Living With Kids: Rebecca Harman

I’m excited to welcome Rebecca Harman to today’s Living With Kids. Rebecca lives in a beautiful historic neighborhood in Atlanta, Georgia in a completely charming home. I’ve never seen so many fireplaces! Rebecca is also a dancer and opened a neighborhood dance studio called (fittingly) The Neighborhood Ballet so that she can share her love of dance with dancers of all ages and skillsets. Welcome, Rebecca!

My husband and I are the parents of three kids who fill our home with boisterous activity! We have two elementary-aged sons and one preschool-aged daughter. My husband, Steven, is a software engineer. I am a former professional dancer and the founder and artistic director of Rise City Dance and Neighborhood Ballet. 

Steven and I met through mutual friends at a local bar and restaurant in a very cool neighborhood in Atlanta called Cabbagetown. We are very much opposites. If you know the enneagram, I am a 4 and he is a 5. I’m artsy and creative and he’s got the mind of an engineer. I, on the other hand, cannot follow directions and he does things by the book. Opposites attract in this case, and our differences help to round us out as a couple. 

Our boys love camping and digging and building structures in our back yard. Our little girl loves ballet like her mama. They go to a Waldorf school that we love very much.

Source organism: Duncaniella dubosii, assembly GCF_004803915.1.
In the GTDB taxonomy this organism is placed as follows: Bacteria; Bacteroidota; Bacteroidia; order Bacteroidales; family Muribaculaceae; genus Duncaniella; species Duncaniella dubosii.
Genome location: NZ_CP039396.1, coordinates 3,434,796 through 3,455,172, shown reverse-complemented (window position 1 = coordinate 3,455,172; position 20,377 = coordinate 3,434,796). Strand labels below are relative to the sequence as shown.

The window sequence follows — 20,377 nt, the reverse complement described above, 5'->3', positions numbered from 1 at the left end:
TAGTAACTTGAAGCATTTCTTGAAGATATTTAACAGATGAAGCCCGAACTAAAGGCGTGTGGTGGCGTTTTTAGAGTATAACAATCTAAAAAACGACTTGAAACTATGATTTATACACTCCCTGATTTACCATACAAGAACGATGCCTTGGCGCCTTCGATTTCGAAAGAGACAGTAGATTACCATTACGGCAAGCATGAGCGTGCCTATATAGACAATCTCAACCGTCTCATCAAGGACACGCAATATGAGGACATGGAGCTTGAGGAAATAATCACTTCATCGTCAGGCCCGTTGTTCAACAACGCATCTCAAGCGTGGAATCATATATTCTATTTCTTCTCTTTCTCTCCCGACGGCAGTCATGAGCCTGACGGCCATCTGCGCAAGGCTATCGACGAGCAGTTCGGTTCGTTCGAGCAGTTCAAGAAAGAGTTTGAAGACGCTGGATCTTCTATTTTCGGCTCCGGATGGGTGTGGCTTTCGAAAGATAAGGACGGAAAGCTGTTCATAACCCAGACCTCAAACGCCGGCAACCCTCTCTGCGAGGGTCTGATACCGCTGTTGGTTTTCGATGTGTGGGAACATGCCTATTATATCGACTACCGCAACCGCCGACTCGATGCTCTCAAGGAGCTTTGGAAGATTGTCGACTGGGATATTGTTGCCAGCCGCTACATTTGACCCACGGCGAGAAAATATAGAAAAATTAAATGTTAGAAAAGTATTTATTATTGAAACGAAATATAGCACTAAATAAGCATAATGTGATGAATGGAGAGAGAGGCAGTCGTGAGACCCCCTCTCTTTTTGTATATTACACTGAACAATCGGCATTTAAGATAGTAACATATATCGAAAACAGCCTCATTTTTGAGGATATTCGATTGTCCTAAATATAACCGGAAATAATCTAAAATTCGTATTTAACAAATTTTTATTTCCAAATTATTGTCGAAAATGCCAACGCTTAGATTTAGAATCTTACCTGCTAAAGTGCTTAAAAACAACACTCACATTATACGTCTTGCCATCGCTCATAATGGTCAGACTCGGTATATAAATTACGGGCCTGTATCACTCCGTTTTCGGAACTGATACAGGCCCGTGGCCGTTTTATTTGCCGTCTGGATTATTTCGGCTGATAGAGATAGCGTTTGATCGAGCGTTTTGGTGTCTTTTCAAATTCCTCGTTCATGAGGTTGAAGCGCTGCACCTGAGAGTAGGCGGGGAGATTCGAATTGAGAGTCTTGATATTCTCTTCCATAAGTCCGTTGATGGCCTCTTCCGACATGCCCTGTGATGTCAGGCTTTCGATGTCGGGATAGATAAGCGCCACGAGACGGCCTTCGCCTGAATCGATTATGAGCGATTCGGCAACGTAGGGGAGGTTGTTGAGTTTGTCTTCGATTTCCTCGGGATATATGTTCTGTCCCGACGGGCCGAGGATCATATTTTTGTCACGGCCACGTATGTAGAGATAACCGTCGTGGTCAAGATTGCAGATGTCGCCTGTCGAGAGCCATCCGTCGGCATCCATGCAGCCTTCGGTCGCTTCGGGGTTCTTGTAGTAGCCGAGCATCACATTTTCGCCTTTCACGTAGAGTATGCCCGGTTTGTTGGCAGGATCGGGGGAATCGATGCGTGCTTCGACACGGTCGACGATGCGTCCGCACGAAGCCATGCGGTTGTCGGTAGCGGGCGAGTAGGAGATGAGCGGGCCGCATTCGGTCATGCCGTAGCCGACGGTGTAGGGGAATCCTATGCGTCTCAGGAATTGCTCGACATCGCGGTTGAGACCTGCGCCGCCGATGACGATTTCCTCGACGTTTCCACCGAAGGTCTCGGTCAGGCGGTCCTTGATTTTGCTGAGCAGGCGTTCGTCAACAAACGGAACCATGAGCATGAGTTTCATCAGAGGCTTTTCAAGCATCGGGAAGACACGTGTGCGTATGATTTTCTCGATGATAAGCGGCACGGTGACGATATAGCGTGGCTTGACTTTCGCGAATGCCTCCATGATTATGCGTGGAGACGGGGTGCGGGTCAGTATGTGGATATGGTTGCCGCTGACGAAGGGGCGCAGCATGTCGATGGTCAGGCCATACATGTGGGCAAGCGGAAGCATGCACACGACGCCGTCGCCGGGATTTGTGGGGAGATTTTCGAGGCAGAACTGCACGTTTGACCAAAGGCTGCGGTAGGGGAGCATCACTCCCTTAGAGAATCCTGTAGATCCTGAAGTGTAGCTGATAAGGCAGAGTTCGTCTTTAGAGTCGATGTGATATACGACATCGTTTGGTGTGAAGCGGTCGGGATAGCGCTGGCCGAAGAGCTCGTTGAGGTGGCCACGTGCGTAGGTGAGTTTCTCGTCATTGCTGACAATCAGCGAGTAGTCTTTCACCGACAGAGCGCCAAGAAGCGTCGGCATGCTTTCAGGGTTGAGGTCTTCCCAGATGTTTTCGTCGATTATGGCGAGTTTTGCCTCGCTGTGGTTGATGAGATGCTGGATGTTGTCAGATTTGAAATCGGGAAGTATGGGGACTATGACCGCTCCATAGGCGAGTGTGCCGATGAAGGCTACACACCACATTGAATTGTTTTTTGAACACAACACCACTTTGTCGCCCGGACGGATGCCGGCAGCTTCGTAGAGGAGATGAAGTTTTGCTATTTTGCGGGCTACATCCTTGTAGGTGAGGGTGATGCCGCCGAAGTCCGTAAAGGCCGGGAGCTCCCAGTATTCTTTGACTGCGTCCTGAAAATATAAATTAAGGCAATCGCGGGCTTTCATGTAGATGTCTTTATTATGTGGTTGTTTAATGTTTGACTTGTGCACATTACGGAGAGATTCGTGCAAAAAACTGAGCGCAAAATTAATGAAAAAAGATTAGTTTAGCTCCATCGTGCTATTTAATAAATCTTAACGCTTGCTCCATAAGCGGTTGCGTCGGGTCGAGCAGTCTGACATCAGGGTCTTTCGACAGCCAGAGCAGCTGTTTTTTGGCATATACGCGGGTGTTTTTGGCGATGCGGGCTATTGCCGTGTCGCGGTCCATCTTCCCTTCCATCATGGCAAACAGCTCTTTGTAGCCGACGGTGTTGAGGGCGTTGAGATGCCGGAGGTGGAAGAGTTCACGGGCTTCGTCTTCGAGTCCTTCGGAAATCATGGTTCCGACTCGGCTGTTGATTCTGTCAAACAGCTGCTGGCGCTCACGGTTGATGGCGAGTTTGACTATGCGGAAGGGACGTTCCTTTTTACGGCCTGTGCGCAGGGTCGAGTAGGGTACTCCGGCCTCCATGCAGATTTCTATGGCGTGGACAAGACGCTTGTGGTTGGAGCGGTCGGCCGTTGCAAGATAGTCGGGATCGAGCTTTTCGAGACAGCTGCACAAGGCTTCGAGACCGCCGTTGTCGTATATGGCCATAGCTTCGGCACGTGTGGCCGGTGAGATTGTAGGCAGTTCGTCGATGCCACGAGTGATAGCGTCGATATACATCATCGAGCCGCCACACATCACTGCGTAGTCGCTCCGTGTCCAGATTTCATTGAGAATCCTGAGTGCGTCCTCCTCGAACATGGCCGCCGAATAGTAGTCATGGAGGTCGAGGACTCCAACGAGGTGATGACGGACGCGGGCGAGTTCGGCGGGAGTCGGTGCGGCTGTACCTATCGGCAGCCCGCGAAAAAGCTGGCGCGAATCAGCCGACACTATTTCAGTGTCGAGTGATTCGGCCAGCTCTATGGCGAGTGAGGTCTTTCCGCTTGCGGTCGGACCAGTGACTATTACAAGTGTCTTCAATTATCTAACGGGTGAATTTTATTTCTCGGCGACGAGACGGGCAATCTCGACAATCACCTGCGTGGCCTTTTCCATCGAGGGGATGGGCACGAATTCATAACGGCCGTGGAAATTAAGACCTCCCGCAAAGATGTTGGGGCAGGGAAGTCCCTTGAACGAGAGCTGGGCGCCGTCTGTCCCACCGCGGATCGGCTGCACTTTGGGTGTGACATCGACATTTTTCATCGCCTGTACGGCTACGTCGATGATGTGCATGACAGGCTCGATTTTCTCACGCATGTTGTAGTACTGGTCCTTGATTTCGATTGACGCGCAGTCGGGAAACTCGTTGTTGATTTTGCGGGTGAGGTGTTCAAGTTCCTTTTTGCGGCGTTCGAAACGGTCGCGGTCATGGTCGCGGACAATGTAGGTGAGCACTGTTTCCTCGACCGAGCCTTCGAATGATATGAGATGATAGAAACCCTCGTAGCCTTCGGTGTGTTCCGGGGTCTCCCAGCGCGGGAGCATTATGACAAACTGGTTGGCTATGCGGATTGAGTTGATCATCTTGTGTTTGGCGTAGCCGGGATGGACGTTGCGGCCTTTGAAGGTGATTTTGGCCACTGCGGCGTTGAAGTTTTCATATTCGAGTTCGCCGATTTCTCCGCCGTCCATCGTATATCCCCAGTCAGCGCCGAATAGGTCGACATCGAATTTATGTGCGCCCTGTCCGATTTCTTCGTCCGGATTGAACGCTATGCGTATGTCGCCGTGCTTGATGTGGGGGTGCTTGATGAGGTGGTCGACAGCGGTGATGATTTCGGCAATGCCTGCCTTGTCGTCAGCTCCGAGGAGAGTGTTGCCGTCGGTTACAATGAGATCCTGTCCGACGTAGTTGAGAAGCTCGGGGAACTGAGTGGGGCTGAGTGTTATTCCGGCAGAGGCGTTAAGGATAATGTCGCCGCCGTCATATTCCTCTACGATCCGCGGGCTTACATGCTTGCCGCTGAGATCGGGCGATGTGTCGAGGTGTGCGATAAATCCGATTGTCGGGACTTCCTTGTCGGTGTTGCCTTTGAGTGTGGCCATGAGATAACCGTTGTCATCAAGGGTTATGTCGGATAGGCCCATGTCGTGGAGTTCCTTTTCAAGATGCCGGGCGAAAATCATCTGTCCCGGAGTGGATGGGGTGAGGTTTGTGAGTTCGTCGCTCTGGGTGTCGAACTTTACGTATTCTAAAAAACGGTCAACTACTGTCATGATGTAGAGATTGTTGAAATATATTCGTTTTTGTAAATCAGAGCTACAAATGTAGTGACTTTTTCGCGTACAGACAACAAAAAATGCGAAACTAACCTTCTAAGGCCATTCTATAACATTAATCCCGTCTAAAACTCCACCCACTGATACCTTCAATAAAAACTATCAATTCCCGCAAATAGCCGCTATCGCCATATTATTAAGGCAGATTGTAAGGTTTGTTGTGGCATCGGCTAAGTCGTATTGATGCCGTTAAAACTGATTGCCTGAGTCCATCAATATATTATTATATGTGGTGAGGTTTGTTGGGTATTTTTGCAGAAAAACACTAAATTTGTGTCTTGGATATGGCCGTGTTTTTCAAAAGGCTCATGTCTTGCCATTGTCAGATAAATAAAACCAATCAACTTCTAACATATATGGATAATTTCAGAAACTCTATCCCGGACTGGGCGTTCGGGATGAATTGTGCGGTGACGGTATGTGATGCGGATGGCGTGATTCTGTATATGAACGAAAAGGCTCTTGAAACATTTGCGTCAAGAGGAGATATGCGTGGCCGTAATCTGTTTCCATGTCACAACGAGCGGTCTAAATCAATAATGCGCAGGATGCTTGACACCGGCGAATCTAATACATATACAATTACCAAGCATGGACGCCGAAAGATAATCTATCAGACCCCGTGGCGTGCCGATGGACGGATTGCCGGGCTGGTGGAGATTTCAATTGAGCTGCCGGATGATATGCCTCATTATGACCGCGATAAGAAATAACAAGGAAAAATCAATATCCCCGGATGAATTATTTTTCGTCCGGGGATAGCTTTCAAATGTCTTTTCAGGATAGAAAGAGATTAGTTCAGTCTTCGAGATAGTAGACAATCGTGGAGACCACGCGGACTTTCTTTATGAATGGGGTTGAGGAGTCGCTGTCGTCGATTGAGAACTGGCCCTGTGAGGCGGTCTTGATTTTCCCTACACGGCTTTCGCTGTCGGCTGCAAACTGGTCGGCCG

We live in Grant Park, which is a wonderful neighborhood in Atlanta. It’s full of old homes and small, locally owned businesses right in the center of an ever-growing city. The pandemic only brought us closer to our neighbors and we live on a dead end street where you can find kids playing basketball and riding bikes on any given day after school. 

One of my favorite things to do is to walk around Grant Park. It’s not just the beautiful old Victorian homes; though there are a TON of those, there’s an air of creativity, energy, and community. I also have a small business in the neighborhood, so it’s really fun to see my students and their families out and about. We feel like we are in a small town inside a big city sometimes. 

When we started our family and looked for a place to call home, we really wanted to find a historic home in Atlanta. A home in Grant Park was definitely a dream come true. We’ve bought and sold a couple houses in Grant Park before finding the one that feels like “the one” for our growing family. 

We both valued the craftsmanship of older homes over a newer build. I love collecting vintage pieces and antiques and I have a masters in heritage preservation, so a historic house was a no brainer for me and I was able to talk Steven into it.

I love to imagine all the feet that have pitter pattered on the heart pine floors over the past 125 years. Babies were born and people passed on in this house. Some of the former owners and residents are buried nearby in Oakland Cemetery, which was established as Atlanta’s municipal burial ground in 1850.

Our home became ours through a lot of design, collaboration, and DIY. I envisioned the spaces in our home to be eclectic and fun, with lots of personality and knick knacks. I have somewhat of a Victorian granny style, and my most treasured items are our family pictures and family heirlooms that my aunt has passed on to me.